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We know: $\gcd(a,\phi(n))=1$ and $a,n,x>0$.

Show that $\gcd(x,n)=1$ and $x^a\equiv 1\pmod{p} \implies x \equiv 1\pmod{p}$

My Attempt: Using Euler's Theorem I know that:

$x^{\phi(n)}\equiv 1\pmod{p}$ where $\gcd(x,n)=1$, is this enough to prove that $\gcd(x,n)=1$?

Deducing

Since $x^a\equiv 1\pmod{p}$ and $x^{\phi(n)}\equiv 1\pmod{p}$ and $\gcd(a,\phi(n)=1$ I can see why $$x\equiv 1\pmod{p}$$ would hold.

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  • $\begingroup$ Who is $p$ ? I ask this because you stated Euler's Theorem wrong , with $p$ in the place of $n$ . $\endgroup$
    – user252450
    Dec 16 '15 at 15:37
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From Bézout's theorem we can find two numbers $z$ and $y$ such that :

$$za+y \phi(n)=1$$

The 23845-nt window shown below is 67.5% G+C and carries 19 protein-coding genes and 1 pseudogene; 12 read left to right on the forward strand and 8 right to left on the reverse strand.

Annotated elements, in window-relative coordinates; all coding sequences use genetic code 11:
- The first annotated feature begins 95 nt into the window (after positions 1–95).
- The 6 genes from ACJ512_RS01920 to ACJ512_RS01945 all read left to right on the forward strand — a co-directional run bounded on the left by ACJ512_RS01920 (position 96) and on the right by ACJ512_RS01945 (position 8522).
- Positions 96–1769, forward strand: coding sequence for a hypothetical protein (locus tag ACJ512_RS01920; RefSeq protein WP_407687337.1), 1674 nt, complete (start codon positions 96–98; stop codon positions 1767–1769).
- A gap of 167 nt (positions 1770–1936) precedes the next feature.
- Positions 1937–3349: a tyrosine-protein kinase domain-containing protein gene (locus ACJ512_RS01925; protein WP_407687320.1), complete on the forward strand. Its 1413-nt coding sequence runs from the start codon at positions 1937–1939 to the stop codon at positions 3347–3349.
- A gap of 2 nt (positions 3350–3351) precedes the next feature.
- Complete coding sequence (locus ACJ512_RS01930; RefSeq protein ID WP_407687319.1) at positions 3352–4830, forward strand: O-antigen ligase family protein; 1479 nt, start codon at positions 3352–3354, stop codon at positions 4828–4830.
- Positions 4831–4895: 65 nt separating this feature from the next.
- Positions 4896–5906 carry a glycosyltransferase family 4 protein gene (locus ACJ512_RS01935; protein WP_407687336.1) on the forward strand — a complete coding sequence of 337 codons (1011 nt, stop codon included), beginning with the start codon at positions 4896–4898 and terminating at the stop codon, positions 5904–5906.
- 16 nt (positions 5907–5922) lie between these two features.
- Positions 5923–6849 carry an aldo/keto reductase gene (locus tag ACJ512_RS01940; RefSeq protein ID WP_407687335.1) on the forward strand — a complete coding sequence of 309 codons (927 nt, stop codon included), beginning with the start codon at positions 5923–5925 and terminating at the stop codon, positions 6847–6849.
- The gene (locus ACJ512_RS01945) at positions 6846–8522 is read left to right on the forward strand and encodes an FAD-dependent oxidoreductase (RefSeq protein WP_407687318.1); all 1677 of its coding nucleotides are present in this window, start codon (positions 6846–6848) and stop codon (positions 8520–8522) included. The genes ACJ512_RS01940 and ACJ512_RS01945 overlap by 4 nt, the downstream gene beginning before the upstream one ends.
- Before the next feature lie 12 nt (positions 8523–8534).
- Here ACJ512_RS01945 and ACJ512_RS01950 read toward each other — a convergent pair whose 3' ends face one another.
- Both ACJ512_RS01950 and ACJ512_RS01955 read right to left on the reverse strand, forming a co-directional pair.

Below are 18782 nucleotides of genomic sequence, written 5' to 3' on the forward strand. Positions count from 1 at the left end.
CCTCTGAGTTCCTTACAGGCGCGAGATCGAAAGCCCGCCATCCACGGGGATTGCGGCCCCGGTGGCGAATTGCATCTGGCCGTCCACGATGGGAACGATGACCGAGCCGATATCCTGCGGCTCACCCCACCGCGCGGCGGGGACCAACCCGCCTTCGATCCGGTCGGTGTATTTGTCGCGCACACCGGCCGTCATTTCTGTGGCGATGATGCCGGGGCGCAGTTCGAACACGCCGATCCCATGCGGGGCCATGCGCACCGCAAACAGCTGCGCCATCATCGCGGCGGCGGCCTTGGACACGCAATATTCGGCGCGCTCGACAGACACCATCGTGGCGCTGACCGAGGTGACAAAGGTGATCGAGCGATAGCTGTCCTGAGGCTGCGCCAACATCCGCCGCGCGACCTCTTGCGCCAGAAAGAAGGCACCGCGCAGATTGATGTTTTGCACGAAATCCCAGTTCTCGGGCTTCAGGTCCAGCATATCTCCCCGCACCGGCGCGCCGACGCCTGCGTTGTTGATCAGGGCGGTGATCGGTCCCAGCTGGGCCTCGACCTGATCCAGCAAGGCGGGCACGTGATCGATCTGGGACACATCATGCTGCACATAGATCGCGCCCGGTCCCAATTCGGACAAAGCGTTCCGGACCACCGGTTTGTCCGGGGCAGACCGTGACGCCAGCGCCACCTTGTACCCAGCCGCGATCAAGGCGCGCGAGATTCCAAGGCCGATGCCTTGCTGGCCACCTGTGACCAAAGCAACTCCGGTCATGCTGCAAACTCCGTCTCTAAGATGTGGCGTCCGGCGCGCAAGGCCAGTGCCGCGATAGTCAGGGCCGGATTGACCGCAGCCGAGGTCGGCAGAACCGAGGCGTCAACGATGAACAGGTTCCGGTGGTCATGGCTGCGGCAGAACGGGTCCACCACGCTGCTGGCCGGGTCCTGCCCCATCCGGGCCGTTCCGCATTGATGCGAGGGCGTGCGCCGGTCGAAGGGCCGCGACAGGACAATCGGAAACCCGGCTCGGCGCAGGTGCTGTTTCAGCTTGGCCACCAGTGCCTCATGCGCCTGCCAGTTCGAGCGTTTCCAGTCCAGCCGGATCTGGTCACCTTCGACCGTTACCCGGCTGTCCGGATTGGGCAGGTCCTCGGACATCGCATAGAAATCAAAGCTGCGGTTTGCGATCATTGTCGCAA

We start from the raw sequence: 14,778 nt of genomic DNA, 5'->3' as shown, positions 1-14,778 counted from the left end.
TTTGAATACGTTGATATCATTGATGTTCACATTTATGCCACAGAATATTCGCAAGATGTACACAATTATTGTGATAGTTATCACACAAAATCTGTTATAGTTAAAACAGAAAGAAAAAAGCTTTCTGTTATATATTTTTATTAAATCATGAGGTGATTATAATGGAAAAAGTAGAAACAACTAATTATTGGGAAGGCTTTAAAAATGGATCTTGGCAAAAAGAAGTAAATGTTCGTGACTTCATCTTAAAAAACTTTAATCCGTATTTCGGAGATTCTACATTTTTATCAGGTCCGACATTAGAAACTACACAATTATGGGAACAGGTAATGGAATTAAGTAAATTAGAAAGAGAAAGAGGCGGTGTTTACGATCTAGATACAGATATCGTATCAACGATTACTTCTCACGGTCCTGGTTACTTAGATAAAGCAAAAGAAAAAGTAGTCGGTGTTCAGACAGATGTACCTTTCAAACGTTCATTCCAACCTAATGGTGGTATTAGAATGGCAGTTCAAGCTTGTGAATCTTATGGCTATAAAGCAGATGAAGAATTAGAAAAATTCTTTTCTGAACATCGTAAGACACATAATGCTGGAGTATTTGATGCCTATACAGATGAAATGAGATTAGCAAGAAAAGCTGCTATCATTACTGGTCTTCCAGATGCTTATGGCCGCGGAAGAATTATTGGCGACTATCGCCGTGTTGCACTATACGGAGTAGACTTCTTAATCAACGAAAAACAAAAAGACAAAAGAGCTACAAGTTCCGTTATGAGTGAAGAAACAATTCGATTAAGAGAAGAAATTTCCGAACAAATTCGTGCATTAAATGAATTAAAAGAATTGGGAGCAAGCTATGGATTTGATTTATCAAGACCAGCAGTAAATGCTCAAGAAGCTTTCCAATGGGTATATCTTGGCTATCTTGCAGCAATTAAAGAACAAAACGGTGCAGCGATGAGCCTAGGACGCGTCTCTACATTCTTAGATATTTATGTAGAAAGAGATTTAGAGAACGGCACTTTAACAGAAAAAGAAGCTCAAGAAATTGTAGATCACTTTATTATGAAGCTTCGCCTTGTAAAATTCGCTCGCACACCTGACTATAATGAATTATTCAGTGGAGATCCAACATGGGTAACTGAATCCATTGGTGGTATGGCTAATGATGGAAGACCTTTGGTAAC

Using this it's straightforward to finish :

$$x \equiv x^{za+y \phi(n)} \equiv \left (x^a \right)^z \left(x^{\phi(n)} \right )^y \equiv 1^z \cdot 1^y \equiv 1 \pmod{n}$$ as wanted.

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  • $\begingroup$ Very nice, thank you! Can I conclude $\gcd(x,n)=1$ using Euler's? $\endgroup$
    – GRS
    Dec 16 '15 at 15:36
  • $\begingroup$ Can you please clarify the problem . Euler's theorem states that $x^{\phi(n)} \equiv 1\pmod{n}$ with the condition that $(x,n)=1$ . Can you please clarify who is $p$ ? $\endgroup$
    – user252450
    Dec 16 '15 at 15:39
  • $\begingroup$ So I can't use Euler's directly? I first need to show that $\gcd(x,n)=1$? $\endgroup$
    – GRS
    Dec 16 '15 at 16:04
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I'm assuming you want to prove that if $a,n,x>0$ and $x^a\equiv 1\pmod{n}$ and $\gcd(a,\phi(n))=1$, then $x\equiv 1\pmod{n}$.

Proof: $x^a\equiv 1\pmod{n}\implies \gcd(x,n)=1$.

$x^a\equiv 1\pmod{n}\iff \text{ord}_{n}(x)\mid a$.

By Euler's theorem $\text{ord}_n(x)\mid \phi(n)$.

Therefore $\text{ord}_n(x)\mid \gcd(a,\phi(n))=1$, so $\text{ord}_n(x)=1$, so $x\equiv 1\pmod n$.

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